Connect with us

Film

Review: Constellation

Walker-Pearlman’s sloppiness as a filmmaker would seem to be an outgrowth of his general unfamiliarity with plausible human behavior.

1
Constellation
Photo: Freestyle Releasing

It’s tempting to dismiss writer-director Jordan Walker-Pearlman’s Constellation as a TV movie-quality feature, but such a description nonetheless probably sells TV movies short. Charting the reunion of the Boxer family at the funeral for their matriarch, Carmel, the film is a one-way trip to Schmaltzville, which would be okay if the journey itself weren’t so intolerably bumpy and the destination didn’t prove so completely lousy.

Via superfluous camera movements and swelling sad songs, the film details the plight of Carmel’s brother, Helms (Billy Dee Williams). After being tricked into attending his sister’s service, the man is forced to deal with his ex-wife (Lesley Ann Warren), ex-lover (Rae Dawn Chong), two daughters (Melissa De Sousa and Zoe Saldana), and a white man, Bear (David Clennon), who deserted Carmel during the anti-miscegenation ‘50s—leading to Carmel being violently raped—but maintained a loving letter correspondence with her until her death.

Troubled interracial relationships are littered throughout, yet black-white tensions are secondary to Walker-Pearlman’s overriding and incessantly articulated theme about seizing (rather than fleeing) opportunities for love. Even so, repetitive preachiness is a minor problem compared to the film’s unnatural conversational rhythms, ineptly overlapped dialogue, protracted shots of characters staring off into the distance, horrid ADR work, and plenty of visual incongruities involving Carmel, who was relatively old when she died but is played in flashbacks by 34-year-old Gabrielle Union—a decision that leads to clumsy scenes such as Union pretending to be Saldana’s adult aunt despite their meager six-year age difference.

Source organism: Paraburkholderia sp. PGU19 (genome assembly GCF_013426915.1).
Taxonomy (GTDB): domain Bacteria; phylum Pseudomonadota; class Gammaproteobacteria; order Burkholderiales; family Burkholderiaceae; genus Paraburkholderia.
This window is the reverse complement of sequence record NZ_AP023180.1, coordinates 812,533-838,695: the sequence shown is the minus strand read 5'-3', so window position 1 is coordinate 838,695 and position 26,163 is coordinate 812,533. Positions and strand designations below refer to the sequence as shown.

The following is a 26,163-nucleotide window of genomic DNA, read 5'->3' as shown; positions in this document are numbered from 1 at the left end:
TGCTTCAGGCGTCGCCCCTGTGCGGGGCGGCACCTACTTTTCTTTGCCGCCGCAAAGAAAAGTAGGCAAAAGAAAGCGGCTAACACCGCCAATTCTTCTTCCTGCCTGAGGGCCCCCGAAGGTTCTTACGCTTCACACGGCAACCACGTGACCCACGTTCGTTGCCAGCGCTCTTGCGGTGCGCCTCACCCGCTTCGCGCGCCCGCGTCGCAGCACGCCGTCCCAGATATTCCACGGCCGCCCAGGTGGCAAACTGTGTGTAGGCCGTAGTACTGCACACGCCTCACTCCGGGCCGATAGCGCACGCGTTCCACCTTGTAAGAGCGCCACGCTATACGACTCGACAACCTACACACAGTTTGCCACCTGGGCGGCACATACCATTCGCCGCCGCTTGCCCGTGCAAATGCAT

This rampant carelessness peaks with a round-robin climax of reconciliations that’s painfully unearned, since Walker-Pearlman skips dramatizing the reasons why Constellation’s husbands, wives, fathers, daughters, and lovers might want to forgive each other. Although, as he confirms with a married couple’s ludicrous make-out session in a car while the woman’s mother sits in the backseat, Walker-Pearlman’s sloppiness is, at least in part, an outgrowth of his general unfamiliarity with plausible human behavior.

Cast: Ever Carradine, David Clennon, Rae Dawn Chong, Melissa De Sousa, Hill Harper, Alec Newman, Zoe Saldana, Lesley Ann Warren, Billy Dee Williams, Gabrielle Union Director: Jordan Walker-Pearlman Screenwriter: Jordan Walker-Pearlman Distributor: Freestyle Releasing Running Time: 96 min Rating: PG-13 Year: 2005 Buy: Video

“Tell the truth but tell it slant”
SUBSCRIBE TO OUR NEWSLETTER
Sign up to receive Slant’s latest reviews, interviews, lists, and more, delivered once a week into your inbox.
Invalid email address
Advertisement
Comments
Advertisement

Giveaways

Advertisement

Newsletter

Don't miss out!
SUBSCRIBE TO OUR NEWSLETTER
Invalid email address

Preview

Patreon

Trending